These stop-losses are counterproductive because they are almost guaranteed to be tripped, even by strategies exhibiting statistically significant alpha. Going back to the early 1980s, the “long/short” component of Buffett’s portfolio has had an annual return of 9.8% with volatility of 20.5%. Using this data, we can compute the probability of hitting certain informal stop-loss triggers over various holding periods.
How to read the table: The highlighted row (10% Loss Trigger) and column (5-Year Holding Period) means that the probability of seeing at least one year of 10%+ underperformance during a 5-year holding period is 60%. If an investor would fire a manager for this degree of underperformance, they would more likely than not fire Buffett within the next five years.
We see that the probability of hitting certain pain points is quite high, especially when the tolerance for relative underperformance is low and holding periods are long. And remember, this data is calibrated to reflect perhaps the best equity investor in history.
- Tracking error can be managed in the portfolio construction process.
Of course, none of this is meant to imply that investors have to just accept tracking error to the market. Different investors will have different tolerances for tracking error. In all likelihood, these tolerances will also change over time.
These preferences are best addressed in the portfolio construction process where asset classes and strategies are blended together. In fact, we explicitly account for the pain of tracking error to popular benchmarks when we construct our own strategic portfolios.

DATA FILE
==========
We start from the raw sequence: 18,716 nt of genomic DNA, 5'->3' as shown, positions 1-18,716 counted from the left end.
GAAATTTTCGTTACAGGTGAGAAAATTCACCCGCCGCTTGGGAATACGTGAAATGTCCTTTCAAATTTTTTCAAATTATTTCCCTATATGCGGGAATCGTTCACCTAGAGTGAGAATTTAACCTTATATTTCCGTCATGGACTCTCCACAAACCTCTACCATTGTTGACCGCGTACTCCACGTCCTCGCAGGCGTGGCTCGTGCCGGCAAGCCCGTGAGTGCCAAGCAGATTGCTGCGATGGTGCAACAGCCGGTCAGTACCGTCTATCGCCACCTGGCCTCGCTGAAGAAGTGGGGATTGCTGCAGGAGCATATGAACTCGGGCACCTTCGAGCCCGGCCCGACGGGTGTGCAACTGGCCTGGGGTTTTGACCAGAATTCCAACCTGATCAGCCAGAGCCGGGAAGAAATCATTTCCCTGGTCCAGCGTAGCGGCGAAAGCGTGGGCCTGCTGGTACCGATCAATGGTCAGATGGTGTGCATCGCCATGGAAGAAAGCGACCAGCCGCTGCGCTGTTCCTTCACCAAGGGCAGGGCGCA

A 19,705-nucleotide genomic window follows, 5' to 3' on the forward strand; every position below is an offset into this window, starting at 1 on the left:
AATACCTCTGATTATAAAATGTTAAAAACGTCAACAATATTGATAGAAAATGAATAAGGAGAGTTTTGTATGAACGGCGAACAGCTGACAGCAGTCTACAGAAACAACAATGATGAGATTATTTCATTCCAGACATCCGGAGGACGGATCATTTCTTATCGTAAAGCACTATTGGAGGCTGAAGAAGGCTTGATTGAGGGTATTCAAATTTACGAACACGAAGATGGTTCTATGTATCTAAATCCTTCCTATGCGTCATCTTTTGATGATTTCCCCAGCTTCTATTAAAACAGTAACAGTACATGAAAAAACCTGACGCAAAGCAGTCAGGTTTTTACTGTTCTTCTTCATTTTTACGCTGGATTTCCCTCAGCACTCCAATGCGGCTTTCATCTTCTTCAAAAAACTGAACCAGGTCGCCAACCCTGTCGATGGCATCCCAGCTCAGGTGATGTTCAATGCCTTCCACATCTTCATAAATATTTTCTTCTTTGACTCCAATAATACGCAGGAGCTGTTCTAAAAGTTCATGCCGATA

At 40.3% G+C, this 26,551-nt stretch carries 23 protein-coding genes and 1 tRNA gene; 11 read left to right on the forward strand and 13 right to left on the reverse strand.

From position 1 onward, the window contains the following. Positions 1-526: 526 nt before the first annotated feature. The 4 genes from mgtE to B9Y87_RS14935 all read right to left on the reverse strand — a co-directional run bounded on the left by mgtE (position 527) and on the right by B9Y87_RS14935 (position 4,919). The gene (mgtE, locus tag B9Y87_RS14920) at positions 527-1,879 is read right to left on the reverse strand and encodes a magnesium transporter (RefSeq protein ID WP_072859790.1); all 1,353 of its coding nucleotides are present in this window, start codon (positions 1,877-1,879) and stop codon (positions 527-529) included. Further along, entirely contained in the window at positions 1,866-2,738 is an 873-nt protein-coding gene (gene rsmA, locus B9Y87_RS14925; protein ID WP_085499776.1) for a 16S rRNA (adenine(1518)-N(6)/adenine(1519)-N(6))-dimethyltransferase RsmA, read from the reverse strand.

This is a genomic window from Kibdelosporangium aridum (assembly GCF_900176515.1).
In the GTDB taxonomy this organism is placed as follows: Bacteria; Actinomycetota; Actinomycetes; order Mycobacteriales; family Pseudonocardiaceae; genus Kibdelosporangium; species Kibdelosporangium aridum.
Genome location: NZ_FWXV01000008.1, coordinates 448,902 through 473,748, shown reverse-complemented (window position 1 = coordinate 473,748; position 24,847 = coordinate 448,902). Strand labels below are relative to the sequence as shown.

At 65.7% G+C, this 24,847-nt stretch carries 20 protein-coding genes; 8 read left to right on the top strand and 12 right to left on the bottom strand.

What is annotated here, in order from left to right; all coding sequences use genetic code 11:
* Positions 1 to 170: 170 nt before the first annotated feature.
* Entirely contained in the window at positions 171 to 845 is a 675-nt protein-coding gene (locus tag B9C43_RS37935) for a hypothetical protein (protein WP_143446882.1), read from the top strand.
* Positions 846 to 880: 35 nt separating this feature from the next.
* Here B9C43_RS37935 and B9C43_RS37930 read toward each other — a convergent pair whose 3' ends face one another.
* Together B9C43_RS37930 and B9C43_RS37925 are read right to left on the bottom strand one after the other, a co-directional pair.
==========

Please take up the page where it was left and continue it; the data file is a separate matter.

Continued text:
- Understanding when a strategy may excel and when it may struggle should be a core part of the diligence process.
We believe that by better understanding the potential magnitude and duration of underperformance, as well as the types of markets in which it is most likely to occur, investors can start to exhibit Buffett-like discipline.
To illustrate the initial steps of this type of analysis, let’s turn to an example that is near and dear to our hearts: momentum-based tactical equity.
We built a simple momentum strategy with a methodology similar to that used in AQR’s article “Back in the Hunt.” Using data from Fama and French, we measure the trailing 1-year return for large-cap U.S. equities. The allocation to equities ranges from 0% to 200% (i.e. no exposure to a 2x levered position) depending on how the most recent 1-year return compares to past 1-year returns. When the current return is above the historical median, the strategy will have more than 1x exposure to the equity market. When the current return is below the historical median, the strategy will have less than 1x exposure to the market. At each point in time, we only use data that would have been available to investors at that time (i.e. the median is computed on a rolling bias). This methodology is used to avoid hindsight bias.
Note: We use a 0% to 200% range for equity exposure as this allows us to both under and overweight equities. This mirrors the recommendation that clients use our tactical equity strategies – which can shift equity exposure between 0% and 100% – as a pivot between their stock and bond allocations. This pivot usage also allows for both the under and overweighting of equities.